In case you didn’t hear, there’s been a hurricane called Irma wandering around the Caribbean and southern USA. If you didn’t know, My Round Two husband is Cuban, and has family and friends in both Cuba and Florida, so this has been a bit of a stressful time in my household. It has also provided me with several opportunities to reflect on my grief journey and in the last 24 hours the words have been busting at the seems, just looking for a place to get out.
I look for both large and small metaphors in my life that mimic my grief journey. I find it an incredibly powerful and healing way to “frame” my grief and often it gives me clarity and greater understanding of my own journey. My hope is that by sharing it with you, it may help you understand yours, be it that of a suicide widow or otherwise.
Hurricanes are a great metaphor for grief – the eye, the eye wall, the outer bands and the aftermath. They each represent part of the grief journey. The recent visit we had from that bitch called Irma, gave me the opportunity to reflect on that and it also taught me more about my Cuban and Cubans in general.
Hurricanes and Grief
The outer bands: increasing wind, rainfall
This is the beginning stages of grief. You are so busy with funeral preparations and incoming family and paperwork that you are able to function throughout the day. Things still get done, somehow, and there is a good amount of support from those around you. You think you know what you are preparing for and you have purpose in your actions. There’s a list and you need to accomplish it, amidst the sadness.
The news clips I saw of people buying supplies, boarding houses, buying gas, etc. Everyone is getting things prepared and ready for the storm to hit. Even as the outer bands hit, people get their last minute preparations done. But they still have power, water and generally life is normal. Added bonus: there are even guides to provide you with a checklist of what to prepare!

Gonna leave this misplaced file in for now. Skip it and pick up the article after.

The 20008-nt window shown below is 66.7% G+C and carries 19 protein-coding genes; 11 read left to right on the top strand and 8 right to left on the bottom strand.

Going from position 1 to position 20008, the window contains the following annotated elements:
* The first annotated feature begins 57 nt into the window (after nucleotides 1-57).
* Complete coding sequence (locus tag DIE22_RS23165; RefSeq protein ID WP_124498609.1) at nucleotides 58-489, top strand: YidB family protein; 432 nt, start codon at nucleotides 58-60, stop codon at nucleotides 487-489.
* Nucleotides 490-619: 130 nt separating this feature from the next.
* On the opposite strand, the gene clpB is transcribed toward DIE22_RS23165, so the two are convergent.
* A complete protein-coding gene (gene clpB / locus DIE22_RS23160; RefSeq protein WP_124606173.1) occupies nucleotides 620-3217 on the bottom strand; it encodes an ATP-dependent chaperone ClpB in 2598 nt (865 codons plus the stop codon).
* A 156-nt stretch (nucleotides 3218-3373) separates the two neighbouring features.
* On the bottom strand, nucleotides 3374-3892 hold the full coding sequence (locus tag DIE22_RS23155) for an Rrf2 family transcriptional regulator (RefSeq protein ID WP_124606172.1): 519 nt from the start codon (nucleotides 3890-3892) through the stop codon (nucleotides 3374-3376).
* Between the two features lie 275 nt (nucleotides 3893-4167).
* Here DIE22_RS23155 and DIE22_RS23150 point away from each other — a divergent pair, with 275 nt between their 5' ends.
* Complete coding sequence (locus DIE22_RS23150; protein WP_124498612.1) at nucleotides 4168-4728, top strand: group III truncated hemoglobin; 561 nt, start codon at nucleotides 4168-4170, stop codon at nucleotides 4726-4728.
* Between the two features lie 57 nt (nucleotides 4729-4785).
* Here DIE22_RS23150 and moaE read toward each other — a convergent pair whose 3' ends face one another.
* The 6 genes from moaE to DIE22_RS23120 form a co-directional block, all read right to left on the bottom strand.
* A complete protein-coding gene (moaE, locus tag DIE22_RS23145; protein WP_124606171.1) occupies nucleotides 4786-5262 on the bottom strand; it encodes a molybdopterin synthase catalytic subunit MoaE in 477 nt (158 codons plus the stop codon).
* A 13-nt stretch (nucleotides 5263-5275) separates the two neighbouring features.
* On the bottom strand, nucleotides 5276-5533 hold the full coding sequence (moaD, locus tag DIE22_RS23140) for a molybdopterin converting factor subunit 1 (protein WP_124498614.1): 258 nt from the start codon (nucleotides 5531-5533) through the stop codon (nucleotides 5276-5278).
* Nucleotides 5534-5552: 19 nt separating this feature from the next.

The eye wall: severe winds, massive rainfall
Just like a hurricane it is near impossible to predict when and where the eye wall will hit. Remember how many times Irma changed her course? And category? It’s a 5, no wait, a 3, oh back up to a 5 again! In the grief journey these are “grief waves” – you don’t know when they will hit, you don’t know what will trigger them. They knock you right on your ass – for myself on to my kitchen floor – they can literally paralyze you. Sometimes it’s a category 5 – takes you out of life for days on end. Sometimes it’s a 1 – a few tears through a forced smile and on with your day.
When they start varies, maybe the week after the funeral when the visits stop. Maybe after you make it through that dreaded 1st year (not, in fact, the hardest). The frequency and duration of their visits also varies. More on how that fits my hurricane metaphor later.
The eye: holy shit the sun is shining
During the chaos of Irma I had the most amazing conversation with the Cuban. He told me the story of a hurricane that passed over the town he was living in when he was younger. It was a direct hit, the center of a hurricane passed right over. When he got to that part of the story his whole face lit up as he told me about the sun coming out and everyone pouring into the streets to marvel at the amazing site that is the center of the storm. I was completely enthralled by the look on his face.